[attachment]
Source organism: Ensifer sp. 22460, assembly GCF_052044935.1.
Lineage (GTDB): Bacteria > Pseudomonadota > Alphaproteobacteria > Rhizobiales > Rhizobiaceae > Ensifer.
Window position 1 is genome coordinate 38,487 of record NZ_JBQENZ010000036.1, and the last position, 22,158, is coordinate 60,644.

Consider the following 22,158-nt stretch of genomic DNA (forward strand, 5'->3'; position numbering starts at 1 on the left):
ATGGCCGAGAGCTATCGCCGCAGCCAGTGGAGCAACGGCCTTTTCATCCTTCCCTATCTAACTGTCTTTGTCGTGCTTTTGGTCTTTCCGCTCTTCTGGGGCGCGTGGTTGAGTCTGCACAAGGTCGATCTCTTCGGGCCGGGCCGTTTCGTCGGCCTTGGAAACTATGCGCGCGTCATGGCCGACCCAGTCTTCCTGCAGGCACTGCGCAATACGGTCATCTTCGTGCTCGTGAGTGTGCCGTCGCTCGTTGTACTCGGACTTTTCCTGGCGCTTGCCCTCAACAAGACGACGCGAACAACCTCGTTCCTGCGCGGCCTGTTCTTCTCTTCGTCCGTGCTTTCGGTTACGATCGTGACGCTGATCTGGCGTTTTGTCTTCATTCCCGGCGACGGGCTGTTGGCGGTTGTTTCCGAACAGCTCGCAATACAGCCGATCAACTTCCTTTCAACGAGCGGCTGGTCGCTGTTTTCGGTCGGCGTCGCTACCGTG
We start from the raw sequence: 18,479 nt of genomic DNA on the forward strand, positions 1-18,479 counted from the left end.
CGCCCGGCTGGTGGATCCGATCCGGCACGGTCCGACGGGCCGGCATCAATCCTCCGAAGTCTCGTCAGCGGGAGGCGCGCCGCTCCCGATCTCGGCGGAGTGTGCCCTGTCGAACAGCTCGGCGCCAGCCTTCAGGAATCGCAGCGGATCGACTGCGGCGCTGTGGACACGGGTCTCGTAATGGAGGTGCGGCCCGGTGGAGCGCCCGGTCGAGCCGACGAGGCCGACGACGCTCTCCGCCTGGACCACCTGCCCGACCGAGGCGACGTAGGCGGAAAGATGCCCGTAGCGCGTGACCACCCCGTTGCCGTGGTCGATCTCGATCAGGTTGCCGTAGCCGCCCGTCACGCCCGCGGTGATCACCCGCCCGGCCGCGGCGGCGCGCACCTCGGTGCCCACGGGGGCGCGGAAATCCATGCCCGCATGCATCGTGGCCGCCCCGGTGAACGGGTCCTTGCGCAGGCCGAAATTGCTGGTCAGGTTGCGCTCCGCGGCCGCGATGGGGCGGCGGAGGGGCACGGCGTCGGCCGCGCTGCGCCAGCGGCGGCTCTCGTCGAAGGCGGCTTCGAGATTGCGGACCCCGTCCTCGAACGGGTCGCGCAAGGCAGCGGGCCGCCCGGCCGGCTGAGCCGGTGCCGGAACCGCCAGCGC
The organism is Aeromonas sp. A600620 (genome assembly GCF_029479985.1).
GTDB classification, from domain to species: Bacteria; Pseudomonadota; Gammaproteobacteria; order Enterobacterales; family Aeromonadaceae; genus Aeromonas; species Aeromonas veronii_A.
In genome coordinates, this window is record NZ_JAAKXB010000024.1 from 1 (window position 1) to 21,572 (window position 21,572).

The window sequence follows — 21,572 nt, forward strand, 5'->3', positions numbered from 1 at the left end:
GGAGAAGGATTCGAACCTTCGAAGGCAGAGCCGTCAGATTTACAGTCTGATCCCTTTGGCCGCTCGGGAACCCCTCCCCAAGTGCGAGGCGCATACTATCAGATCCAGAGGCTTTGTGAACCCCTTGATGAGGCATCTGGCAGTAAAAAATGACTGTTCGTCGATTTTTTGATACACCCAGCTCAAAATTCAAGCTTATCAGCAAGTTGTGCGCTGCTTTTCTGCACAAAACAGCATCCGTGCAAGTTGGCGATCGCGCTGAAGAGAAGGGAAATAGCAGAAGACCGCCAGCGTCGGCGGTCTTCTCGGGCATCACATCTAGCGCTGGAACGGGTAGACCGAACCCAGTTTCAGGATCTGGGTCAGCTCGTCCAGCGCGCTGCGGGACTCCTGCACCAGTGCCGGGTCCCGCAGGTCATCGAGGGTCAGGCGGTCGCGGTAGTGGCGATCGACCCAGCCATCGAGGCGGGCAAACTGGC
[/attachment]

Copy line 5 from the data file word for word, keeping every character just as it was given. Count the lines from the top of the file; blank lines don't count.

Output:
ATGGCCGAGAGCTATCGCCGCAGCCAGTGGAGCAACGGCCTTTTCATCCTTCCCTATCTAACTGTCTTTGTCGTGCTTTTGGTCTTTCCGCTCTTCTGGGGCGCGTGGTTGAGTCTGCACAAGGTCGATCTCTTCGGGCCGGGCCGTTTCGTCGGCCTTGGAAACTATGCGCGCGTCATGGCCGACCCAGTCTTCCTGCAGGCACTGCGCAATACGGTCATCTTCGTGCTCGTGAGTGTGCCGTCGCTCGTTGTACTCGGACTTTTCCTGGCGCTTGCCCTCAACAAGACGACGCGAACAACCTCGTTCCTGCGCGGCCTGTTCTTCTCTTCGTCCGTGCTTTCGGTTACGATCGTGACGCTGATCTGGCGTTTTGTCTTCATTCCCGGCGACGGGCTGTTGGCGGTTGTTTCCGAACAGCTCGCAATACAGCCGATCAACTTCCTTTCAACGAGCGGCTGGTCGCTGTTTTCGGTCGGCGTCGCTACCGTG